Well it it has been a month since my last, which is a bit rubbish. Lovely sunny weather, long hard days at work and being a terrible procrastinator have contributed to that.
|I am sure I am meant to do some work....sometime...|
Well, let us get started..
This is the last of the trilogy, and of the LOTR series. At the beginning of the film Sir Pete has a wee short with cast and crew talking about their experiences and how wonderful New Zealand is. That was nice.
Some mild spoilers follow.
The Battle of the Five Armies is the strongest and best film of the trilogy. With regards to pacing and time, Jackson finally gets it right. There was no point in the film where I was bored with "too much" Hobbit.
The action and fight choreography was at the level you now expect from the franchise; entertaining and dazzling fights, battles and heroes. There were some Legolas sequences that seemed noticeably CGI, and surprisingly a Shai Hulud moment? I wondered what sort of weapons the Orcs would bring out of the deep desert? Would they start using Bilbo's name as a killing word?
They (thankfully) didn't, but they did have weird, mutilated and tortured trolls, some missing eyes, and limbs. Given the more child friendly films Jackson seemed to be making with the previous two movies, these creatures seemed an odd choice? But all in all the action sequences were cool.
Given that this part of the trilogy is the climatic battle of The Hobbit, the story was possibly the best written of the three. I really liked the love story between Kili and Tauriel. While some purists might loathe this addition, I thought it added well needed depth to the film. The madness of Thorin was also well done. For a moment I thought the scene was going down some sort of sixties mind warp, but it ended at just the right time before we entered the realm of 2001, A Space Odyssey.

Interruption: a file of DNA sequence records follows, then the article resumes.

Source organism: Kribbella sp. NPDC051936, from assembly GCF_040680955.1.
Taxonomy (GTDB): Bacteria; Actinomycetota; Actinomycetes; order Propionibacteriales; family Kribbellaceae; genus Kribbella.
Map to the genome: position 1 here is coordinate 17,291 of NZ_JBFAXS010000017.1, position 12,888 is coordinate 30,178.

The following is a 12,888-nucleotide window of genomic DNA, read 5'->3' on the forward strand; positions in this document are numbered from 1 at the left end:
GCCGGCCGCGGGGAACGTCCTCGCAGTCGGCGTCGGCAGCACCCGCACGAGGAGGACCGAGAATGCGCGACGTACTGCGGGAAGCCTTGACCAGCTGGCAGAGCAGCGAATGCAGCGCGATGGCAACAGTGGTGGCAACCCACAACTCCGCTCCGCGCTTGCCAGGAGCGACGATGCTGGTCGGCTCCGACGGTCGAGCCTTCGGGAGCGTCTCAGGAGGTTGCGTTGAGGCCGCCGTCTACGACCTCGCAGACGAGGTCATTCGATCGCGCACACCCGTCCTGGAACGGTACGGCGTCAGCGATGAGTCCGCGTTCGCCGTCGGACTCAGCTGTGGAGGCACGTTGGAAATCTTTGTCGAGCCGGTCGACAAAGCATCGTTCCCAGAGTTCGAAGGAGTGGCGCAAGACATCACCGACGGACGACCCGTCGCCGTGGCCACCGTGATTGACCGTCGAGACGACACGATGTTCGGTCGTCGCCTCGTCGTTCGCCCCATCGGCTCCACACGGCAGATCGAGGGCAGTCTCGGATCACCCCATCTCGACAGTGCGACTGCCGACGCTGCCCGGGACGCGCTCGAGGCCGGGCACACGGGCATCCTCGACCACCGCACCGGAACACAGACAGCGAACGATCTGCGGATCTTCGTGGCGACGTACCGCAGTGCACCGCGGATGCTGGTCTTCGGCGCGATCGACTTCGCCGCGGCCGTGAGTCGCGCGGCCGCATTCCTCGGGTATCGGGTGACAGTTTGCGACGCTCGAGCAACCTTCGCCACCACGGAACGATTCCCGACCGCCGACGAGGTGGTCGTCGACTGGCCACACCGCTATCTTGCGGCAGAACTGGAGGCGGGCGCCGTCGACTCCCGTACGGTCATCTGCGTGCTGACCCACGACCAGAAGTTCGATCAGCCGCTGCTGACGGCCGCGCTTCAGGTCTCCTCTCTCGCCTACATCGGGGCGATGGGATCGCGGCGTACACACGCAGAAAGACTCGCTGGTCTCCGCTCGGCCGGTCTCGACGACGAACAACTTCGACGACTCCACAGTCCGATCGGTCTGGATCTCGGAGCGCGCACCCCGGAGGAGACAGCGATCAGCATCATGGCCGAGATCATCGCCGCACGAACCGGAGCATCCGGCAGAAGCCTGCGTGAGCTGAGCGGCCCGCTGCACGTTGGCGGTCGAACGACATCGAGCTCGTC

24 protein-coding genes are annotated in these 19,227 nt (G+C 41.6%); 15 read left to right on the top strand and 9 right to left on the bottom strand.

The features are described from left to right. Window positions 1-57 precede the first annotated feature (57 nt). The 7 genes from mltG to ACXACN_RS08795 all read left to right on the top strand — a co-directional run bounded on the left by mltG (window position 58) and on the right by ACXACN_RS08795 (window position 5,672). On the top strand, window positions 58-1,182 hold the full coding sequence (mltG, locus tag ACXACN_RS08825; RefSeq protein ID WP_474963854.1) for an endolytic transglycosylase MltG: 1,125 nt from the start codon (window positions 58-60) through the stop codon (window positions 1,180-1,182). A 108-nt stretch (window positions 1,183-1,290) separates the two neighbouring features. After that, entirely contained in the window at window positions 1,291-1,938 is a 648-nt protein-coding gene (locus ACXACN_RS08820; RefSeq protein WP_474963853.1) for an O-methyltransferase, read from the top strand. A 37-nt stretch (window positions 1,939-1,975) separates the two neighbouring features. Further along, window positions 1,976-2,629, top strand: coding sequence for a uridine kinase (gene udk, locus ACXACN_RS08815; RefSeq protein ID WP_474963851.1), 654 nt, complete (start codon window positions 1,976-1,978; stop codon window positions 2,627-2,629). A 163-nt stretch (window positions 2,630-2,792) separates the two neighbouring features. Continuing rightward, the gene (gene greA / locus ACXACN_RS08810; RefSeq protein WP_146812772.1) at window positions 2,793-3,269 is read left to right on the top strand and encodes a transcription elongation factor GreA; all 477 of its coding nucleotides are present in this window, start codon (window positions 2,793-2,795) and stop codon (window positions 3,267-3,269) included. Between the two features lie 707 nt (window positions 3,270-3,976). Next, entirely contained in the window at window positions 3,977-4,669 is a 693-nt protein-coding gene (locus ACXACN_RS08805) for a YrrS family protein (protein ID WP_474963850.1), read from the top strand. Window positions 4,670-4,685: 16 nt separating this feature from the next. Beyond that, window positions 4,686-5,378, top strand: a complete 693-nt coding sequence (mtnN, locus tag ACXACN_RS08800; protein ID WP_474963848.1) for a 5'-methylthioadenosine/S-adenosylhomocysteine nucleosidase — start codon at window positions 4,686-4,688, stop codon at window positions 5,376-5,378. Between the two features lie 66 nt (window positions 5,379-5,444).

Two complaints I do have about the story though; Afrid, and the lack of character development of the Dwarves. The whole story arc with Alfrid seemed stupid and pointless. Yes Bard is good, yes his children are good, you do not need to expound on this by consistently comparing them to a sniveling coward. It seemed an unnecessary addition. I imagine that in the director's edition there may be more that makes this aspect make sense.
The other thing that irritated me was the lack of character development and interaction with the other Dwarves. I don't mean add another 20 minutes, but a few moments or lines here or there wouldn't hurt surely. Some viewers who have not read the book would be forgiven for wondering who they are and why the hell are they there?
I think we could have gotten away with less focus on the others if there had been more in the previous two films? I mean there was plenty they could have culled from the first and second movies. But it is probably just me.
The acting and direction were fine, and the scenery wonderful. Watch out for Hugo Weaving and Cate Blanchett kicking arse!
Over all it was a fun film, not spectacular but a fine ending to the series.
Seven hobbits from me.